On the martyrdom of Saint Siobhan the Pale (I)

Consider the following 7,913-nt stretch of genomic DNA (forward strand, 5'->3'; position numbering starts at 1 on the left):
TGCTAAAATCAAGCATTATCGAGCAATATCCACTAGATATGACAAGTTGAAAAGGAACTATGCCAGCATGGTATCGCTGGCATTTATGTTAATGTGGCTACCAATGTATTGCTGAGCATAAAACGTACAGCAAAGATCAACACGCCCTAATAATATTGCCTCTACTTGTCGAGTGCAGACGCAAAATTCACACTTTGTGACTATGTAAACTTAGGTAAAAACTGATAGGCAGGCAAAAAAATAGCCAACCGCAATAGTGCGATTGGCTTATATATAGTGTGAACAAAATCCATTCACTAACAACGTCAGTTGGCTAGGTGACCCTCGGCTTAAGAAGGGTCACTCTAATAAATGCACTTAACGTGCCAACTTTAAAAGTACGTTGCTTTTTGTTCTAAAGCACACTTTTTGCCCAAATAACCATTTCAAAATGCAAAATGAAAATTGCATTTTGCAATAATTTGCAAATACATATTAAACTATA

They are on a secret expedition, the purpose of which is both scientific and theological. He is a biologist, and she an oceanographer. Specifically, she’s interested in trenches. There is conflict between the two over the course of their voyage. They travel on a big, white boat. They go to the bright tropics, where they pick up a stranger. The biologist doesn’t tell his wife whom they have collected, but she sees a woman in white embark late one evening. The oceanographer cries angry, bitter tears, careful that no one else sees her. She believes that her husband is having an affair – and rather openly, despite the charade of secrecy. But the woman in white is only a decoy. Their true cargo is a giant albino squid, preternaturally intelligent. She swims under the boat, or off the bow, breaching only long after the sun has set and consorting with the biologist nightly. He has left the affections of his wife, although he loves her no less than before, and his motives are opaque. The squid’s name is Siobhan. They arrive at a wharf populated with low piers close to the waterline. Twenty-plus storey hotels glitter above them. They go into the city to meet the biologist who first discovered Siobhan. He is a small man with a deformed hand and kind eyes. He tells them a story. When they first found her, she was nearly dead. She’d been torn from her habitat, a cold, deep trench in some unknown part of the sea, and then dumped into a filthy fish tank locked in the bowels of an abandoned oil rig hidden away in some poisoned part of the Sargasso Sea. Someone tipped them off. Siobhan was infested with parasites, slick with the slime of sickness. Eyes milky with death. Her pure white flesh was yellow, like the skin of a cancer patient. You brought her back to life, the oceanographer says. No, he replies. On their way back to the boat, she asks her husband why he had kept this from her, but he has no reply. On the bow, she meets the woman in white, who says to the oceanographer, Did you really think he didn’t love you anymore? She gestures to the sea, and, just then, Siobhan breaches the surface, bone white like a ceremonial dagger and slicing open the water’s silky black skin. The biologist appears behind her, his hand resting on the small of her back. Leaning forward, he whispers into her ear why Siobhan has so much significance to so many. She is worshiped, a deity from the deep. That night the oceanographer retires to the hotel alone, looking over her shoulder as her husband waves, white lamps swaying starkly over him, cones of light shifting with the wind. I’ll be up in a bit, he says tiredly. When she’s gone, he boards the boat, going below deck to a sort of open-bottomed tank. He stands on the rungs of a ladder that descends into the darkness. And Siobhan appears suddenly, a great white happening, alien and profound. Her tentacles caress him. It is not a sexual union, but a spiritual one, and it seems to last forever. Eventually from below comes a great silvery eel. On its brow there’s a prehensile feeler, like a finger. Siobhan is unsettled, but too distracted to identify the source of her unsettlement. The biologist, blithely unaware, takes the eel’s feeler in his hand, stroking it as if it were the tip of a tentacle. It stings Siobhan, who thrashes wildly, and using its muscular length, it drags the biologist from his ladder and beneath the surface. After he disappears, Siobhan eventually ceases to move and she sinks, boneless and slow, down into the gloom. In the morning, the oceanographer comes looking for him. She brings coffee. When she realizes he isn’t there, she calls a detective. The detective promises to help her, but there are so many things he needs to know. They reconstruct much of the foregoing over the course of several weeks. She cries frequently. But they discover almost nothing new. Just that the night the biologist disappeared was somehow unnatural and that something savage stalked the sea. The sky was painted a mottled, oily orange, the color of a dull, evil wildfire reflected on low-hanging clouds. But there had been no clouds that night and, of course, there was no fire in the depths of the sea.